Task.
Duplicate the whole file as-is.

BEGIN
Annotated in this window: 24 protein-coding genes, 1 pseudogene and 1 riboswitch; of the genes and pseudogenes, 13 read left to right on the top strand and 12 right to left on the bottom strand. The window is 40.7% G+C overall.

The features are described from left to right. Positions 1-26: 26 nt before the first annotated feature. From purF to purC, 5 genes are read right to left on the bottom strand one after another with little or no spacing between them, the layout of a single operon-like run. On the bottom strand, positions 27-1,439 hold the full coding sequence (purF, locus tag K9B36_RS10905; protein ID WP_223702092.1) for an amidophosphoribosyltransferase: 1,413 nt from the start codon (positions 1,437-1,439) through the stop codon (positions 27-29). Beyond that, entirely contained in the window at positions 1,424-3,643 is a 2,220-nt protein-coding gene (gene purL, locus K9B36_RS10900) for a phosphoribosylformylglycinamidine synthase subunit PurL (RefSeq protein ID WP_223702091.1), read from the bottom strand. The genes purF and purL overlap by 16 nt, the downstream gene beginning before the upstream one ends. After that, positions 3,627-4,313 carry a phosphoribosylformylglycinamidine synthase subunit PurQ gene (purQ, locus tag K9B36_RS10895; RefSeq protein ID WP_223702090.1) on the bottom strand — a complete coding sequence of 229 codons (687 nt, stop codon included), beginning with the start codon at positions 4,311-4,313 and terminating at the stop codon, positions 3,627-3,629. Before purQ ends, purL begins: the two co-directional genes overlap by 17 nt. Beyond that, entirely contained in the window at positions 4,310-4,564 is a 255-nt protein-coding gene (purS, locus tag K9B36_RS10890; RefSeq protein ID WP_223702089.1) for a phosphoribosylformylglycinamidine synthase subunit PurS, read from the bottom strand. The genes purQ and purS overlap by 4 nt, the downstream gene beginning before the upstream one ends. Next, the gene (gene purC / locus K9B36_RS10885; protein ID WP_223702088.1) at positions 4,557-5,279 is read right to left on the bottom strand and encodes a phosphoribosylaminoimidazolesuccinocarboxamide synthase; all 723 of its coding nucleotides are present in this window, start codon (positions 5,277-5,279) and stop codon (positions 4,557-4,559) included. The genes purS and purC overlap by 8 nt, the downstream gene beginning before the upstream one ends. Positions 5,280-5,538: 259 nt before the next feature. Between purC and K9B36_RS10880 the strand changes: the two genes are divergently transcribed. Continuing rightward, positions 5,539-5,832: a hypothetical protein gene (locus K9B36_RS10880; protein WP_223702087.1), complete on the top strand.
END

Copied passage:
Annotated in this window: 24 protein-coding genes, 1 pseudogene and 1 riboswitch; of the genes and pseudogenes, 13 read left to right on the top strand and 12 right to left on the bottom strand. The window is 40.7% G+C overall.

The features are described from left to right. Positions 1-26: 26 nt before the first annotated feature. From purF to purC, 5 genes are read right to left on the bottom strand one after another with little or no spacing between them, the layout of a single operon-like run. On the bottom strand, positions 27-1,439 hold the full coding sequence (purF, locus tag K9B36_RS10905; protein ID WP_223702092.1) for an amidophosphoribosyltransferase: 1,413 nt from the start codon (positions 1,437-1,439) through the stop codon (positions 27-29). Beyond that, entirely contained in the window at positions 1,424-3,643 is a 2,220-nt protein-coding gene (gene purL, locus K9B36_RS10900) for a phosphoribosylformylglycinamidine synthase subunit PurL (RefSeq protein ID WP_223702091.1), read from the bottom strand. The genes purF and purL overlap by 16 nt, the downstream gene beginning before the upstream one ends. After that, positions 3,627-4,313 carry a phosphoribosylformylglycinamidine synthase subunit PurQ gene (purQ, locus tag K9B36_RS10895; RefSeq protein ID WP_223702090.1) on the bottom strand — a complete coding sequence of 229 codons (687 nt, stop codon included), beginning with the start codon at positions 4,311-4,313 and terminating at the stop codon, positions 3,627-3,629. Before purQ ends, purL begins: the two co-directional genes overlap by 17 nt. Beyond that, entirely contained in the window at positions 4,310-4,564 is a 255-nt protein-coding gene (purS, locus tag K9B36_RS10890; RefSeq protein ID WP_223702089.1) for a phosphoribosylformylglycinamidine synthase subunit PurS, read from the bottom strand. The genes purQ and purS overlap by 4 nt, the downstream gene beginning before the upstream one ends. Next, the gene (gene purC / locus K9B36_RS10885; protein ID WP_223702088.1) at positions 4,557-5,279 is read right to left on the bottom strand and encodes a phosphoribosylaminoimidazolesuccinocarboxamide synthase; all 723 of its coding nucleotides are present in this window, start codon (positions 5,277-5,279) and stop codon (positions 4,557-4,559) included. The genes purS and purC overlap by 8 nt, the downstream gene beginning before the upstream one ends. Positions 5,280-5,538: 259 nt before the next feature. Between purC and K9B36_RS10880 the strand changes: the two genes are divergently transcribed. Continuing rightward, positions 5,539-5,832: a hypothetical protein gene (locus K9B36_RS10880; protein WP_223702087.1), complete on the top strand.